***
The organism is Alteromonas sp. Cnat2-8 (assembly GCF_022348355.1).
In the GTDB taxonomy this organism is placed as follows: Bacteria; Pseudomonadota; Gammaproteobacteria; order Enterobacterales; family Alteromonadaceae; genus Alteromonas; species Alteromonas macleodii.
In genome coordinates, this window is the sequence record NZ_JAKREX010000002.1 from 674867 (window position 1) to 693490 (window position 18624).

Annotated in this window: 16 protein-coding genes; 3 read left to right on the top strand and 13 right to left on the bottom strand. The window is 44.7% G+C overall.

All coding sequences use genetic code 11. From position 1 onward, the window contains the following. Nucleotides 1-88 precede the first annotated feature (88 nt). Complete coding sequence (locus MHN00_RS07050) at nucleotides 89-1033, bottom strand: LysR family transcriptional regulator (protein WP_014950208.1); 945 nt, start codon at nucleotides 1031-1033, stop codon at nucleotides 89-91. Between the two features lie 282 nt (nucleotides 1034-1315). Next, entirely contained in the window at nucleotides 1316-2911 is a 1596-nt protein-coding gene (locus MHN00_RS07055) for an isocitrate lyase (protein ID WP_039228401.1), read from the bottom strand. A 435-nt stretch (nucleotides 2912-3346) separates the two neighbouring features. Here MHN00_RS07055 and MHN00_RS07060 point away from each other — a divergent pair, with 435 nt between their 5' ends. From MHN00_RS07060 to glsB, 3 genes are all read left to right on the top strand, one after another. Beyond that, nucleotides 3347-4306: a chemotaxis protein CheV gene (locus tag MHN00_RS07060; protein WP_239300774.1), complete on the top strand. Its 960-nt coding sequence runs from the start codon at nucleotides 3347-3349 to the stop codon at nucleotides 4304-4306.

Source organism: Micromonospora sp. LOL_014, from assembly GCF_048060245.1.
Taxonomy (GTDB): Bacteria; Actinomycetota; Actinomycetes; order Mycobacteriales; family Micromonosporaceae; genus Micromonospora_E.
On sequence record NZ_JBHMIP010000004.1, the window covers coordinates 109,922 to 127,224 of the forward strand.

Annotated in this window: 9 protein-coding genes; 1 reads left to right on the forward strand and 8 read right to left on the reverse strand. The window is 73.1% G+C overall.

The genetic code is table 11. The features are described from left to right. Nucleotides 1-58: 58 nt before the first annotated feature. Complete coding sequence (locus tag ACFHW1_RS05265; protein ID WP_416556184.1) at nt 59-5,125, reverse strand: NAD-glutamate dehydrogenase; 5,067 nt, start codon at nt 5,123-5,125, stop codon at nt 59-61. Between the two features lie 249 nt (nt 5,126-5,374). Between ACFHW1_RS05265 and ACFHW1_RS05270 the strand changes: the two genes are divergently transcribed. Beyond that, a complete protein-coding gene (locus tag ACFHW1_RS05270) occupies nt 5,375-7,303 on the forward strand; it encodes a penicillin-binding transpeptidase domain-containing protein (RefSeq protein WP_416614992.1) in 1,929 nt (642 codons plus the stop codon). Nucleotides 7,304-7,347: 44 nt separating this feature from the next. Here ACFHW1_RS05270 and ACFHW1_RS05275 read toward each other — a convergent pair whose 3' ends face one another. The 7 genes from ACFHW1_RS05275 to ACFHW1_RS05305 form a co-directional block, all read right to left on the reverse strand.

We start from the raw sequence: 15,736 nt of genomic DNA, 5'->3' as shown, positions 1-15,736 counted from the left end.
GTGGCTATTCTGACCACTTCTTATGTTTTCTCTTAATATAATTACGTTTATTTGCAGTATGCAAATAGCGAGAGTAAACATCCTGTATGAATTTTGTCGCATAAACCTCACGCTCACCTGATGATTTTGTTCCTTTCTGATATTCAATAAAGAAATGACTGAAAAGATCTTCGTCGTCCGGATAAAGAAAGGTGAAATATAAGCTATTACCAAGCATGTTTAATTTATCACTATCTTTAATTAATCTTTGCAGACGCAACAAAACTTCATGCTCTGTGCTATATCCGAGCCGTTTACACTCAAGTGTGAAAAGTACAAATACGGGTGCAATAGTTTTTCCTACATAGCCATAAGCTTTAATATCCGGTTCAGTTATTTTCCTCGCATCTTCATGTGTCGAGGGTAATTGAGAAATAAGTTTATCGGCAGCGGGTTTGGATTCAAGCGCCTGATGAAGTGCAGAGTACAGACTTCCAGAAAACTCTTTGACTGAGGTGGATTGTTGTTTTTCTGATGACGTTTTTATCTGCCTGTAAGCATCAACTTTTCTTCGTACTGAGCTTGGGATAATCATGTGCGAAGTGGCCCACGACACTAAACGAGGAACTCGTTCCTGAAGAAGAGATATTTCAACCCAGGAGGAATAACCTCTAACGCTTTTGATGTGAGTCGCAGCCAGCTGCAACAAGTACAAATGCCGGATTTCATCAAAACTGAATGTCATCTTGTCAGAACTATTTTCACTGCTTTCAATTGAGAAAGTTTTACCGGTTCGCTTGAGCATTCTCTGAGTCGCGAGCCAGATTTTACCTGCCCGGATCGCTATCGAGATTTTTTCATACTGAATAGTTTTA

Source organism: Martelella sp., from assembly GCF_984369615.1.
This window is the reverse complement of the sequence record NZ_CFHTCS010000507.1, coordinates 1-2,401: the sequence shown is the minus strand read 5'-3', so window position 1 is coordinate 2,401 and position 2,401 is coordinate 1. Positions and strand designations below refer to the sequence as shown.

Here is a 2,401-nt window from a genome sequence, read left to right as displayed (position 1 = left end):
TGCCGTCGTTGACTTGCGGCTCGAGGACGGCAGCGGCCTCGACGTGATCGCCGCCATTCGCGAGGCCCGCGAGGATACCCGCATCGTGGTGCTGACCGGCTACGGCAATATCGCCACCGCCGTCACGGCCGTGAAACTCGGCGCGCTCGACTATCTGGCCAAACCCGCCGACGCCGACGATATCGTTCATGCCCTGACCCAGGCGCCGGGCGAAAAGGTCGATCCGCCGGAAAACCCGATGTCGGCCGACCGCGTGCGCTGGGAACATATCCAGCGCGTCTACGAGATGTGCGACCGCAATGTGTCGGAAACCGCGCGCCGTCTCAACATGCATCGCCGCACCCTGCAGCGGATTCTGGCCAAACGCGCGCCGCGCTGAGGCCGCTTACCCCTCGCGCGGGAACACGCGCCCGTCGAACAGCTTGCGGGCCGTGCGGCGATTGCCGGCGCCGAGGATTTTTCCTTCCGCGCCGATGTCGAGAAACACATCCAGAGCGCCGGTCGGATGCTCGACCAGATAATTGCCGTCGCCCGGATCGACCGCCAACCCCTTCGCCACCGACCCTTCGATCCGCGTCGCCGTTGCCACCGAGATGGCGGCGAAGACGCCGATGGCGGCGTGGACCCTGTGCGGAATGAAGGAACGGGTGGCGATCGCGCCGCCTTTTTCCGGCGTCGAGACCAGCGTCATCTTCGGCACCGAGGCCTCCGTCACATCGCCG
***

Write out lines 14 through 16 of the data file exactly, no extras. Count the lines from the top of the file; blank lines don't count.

This window is the reverse complement of the sequence record NZ_CFHTCS010000507.1, coordinates 1-2,401: the sequence shown is the minus strand read 5'-3', so window position 1 is coordinate 2,401 and position 2,401 is coordinate 1. Positions and strand designations below refer to the sequence as shown.

Here is a 2,401-nt window from a genome sequence, read left to right as displayed (position 1 = left end):
TGCCGTCGTTGACTTGCGGCTCGAGGACGGCAGCGGCCTCGACGTGATCGCCGCCATTCGCGAGGCCCGCGAGGATACCCGCATCGTGGTGCTGACCGGCTACGGCAATATCGCCACCGCCGTCACGGCCGTGAAACTCGGCGCGCTCGACTATCTGGCCAAACCCGCCGACGCCGACGATATCGTTCATGCCCTGACCCAGGCGCCGGGCGAAAAGGTCGATCCGCCGGAAAACCCGATGTCGGCCGACCGCGTGCGCTGGGAACATATCCAGCGCGTCTACGAGATGTGCGACCGCAATGTGTCGGAAACCGCGCGCCGTCTCAACATGCATCGCCGCACCCTGCAGCGGATTCTGGCCAAACGCGCGCCGCGCTGAGGCCGCTTACCCCTCGCGCGGGAACACGCGCCCGTCGAACAGCTTGCGGGCCGTGCGGCGATTGCCGGCGCCGAGGATTTTTCCTTCCGCGCCGATGTCGAGAAACACATCCAGAGCGCCGGTCGGATGCTCGACCAGATAATTGCCGTCGCCCGGATCGACCGCCAACCCCTTCGCCACCGACCCTTCGATCCGCGTCGCCGTTGCCACCGAGATGGCGGCGAAGACGCCGATGGCGGCGTGGACCCTGTGCGGAATGAAGGAACGGGTGGCGATCGCGCCGCCTTTTTCCGGCGTCGAGACCAGCGTCATCTTCGGCACCGAGGCCTCCGTCACATCGCCG